Vertical Turbine Pumps: Understanding Vibration Problems You are Likely to Encounter

When using most machines, one of the common problems that might pop up is structural vibration. Vertical vibration are not an exception. Most of them have a motor on the upper side and stand suspended from the discharge elbow of the pump setup. Essentially, this configuration means that they have some room to vibrate, meaning that it is harder to damp and stiffen them. Low levels of damping and stiffening implies that the pump experiences natural vibrations. Thankfully, you can deal with these vibrations and minimise their negative effects by calling in an expert. The following discussion touches on the important things that you must know about vibrations and vertical turbine pumps:

What are the Effects of Vibrations?

Vibrations have an effect on the operation and reliability of vertical turbine pumps. Excessive vibrations often loosen the component parts of the pumps. Bolts, welded joints and fasteners become loose as the vibrations intensify and lead to more maintenance problems. To add on that, the pump also develops leakages since valves and other fasteners become loose.

What is Resonance and How does it Occur?

Scientifically, resonance refers to a situation where an external force or vibrating system forces another machine to oscillate with a higher amplitude at a certain frequency. For vertical turbine pumps, resonance problems result from things like mass, stiffness and damping. The pumps are heavy (lots of mass) and have low stiffness because they are suspended with minimal anchoring support to clamp the machine firmly against the surface. Furthermore, the pumps are made using metal that has low damping capacity. A low damping capacity means that the material is poor at getting rid of the vibrations generated by the pump.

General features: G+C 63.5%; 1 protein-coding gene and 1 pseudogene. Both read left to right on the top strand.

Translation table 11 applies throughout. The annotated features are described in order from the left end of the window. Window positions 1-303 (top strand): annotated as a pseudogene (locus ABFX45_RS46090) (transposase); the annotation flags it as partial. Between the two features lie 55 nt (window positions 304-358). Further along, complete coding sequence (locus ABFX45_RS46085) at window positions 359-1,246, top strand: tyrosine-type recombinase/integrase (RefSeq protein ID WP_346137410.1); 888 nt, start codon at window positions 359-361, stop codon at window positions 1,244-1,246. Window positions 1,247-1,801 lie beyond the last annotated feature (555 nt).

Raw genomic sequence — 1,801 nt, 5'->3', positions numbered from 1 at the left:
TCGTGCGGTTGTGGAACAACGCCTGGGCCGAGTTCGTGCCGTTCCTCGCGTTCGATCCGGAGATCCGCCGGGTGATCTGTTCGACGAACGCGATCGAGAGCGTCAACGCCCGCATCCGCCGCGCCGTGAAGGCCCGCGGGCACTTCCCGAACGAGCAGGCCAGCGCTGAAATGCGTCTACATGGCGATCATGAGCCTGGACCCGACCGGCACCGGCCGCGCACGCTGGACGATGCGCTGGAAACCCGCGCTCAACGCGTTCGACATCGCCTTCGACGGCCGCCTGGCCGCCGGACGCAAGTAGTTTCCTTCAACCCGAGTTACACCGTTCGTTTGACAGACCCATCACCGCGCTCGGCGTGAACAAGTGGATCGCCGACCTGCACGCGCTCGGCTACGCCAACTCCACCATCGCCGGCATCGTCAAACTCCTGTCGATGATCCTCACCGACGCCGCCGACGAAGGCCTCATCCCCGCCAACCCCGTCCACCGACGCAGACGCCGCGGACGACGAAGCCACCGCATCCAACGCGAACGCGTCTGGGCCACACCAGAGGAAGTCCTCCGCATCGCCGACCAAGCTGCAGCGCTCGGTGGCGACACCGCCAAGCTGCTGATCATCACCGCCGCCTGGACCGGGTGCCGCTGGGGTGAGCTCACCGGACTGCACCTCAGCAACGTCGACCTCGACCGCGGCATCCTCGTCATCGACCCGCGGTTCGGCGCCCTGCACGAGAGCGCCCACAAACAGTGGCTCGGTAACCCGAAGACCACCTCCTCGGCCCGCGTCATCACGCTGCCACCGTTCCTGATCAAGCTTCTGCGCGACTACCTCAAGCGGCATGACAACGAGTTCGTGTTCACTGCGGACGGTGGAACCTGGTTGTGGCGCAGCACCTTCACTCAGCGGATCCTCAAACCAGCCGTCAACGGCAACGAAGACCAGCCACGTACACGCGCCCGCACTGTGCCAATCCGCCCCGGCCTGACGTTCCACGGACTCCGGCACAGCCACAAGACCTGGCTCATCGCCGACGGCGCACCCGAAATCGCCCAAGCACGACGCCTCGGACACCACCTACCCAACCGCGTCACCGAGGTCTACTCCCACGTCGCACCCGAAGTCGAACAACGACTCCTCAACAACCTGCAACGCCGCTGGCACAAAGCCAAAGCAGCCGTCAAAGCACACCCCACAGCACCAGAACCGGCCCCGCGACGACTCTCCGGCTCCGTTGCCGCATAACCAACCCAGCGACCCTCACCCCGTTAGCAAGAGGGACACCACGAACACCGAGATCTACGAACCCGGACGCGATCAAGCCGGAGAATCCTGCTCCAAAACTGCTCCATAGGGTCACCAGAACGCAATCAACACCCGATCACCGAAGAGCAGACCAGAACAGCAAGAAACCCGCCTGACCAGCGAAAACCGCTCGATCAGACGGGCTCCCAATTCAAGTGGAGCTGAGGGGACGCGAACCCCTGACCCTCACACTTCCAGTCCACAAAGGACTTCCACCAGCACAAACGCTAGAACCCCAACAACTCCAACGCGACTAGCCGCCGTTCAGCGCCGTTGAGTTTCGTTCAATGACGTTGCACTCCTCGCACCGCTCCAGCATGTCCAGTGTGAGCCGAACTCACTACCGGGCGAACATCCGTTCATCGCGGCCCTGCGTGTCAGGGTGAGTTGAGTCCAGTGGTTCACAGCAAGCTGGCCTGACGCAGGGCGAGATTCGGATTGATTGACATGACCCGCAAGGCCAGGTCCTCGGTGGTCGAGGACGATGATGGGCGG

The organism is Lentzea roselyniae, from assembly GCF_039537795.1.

Note that resonance problems can be caused by other factors besides what has already been discussed above. Deteriorating grouting and foundations, opting for motors with more mass and seasonal temperature change affecting pump discharge also cause resonance.

How Do You Measure a Resonance Problem?

It is important to diagnose vibration problems early enough so that you can take the necessary corrective measures in good time. It also helps in the methodical assessment of the problems so that the corrective measures taken do not transfer the problem to another component of the pump. Ideally, it is best to have a frequency-measuring device for continuous assessment of the pump before calling in a professional. A mismatch between the frequency of the vibration and the rotating speed indicates that the vibration problems have culminated into something else like cavitation.

For more information on pump repair, contact a local business.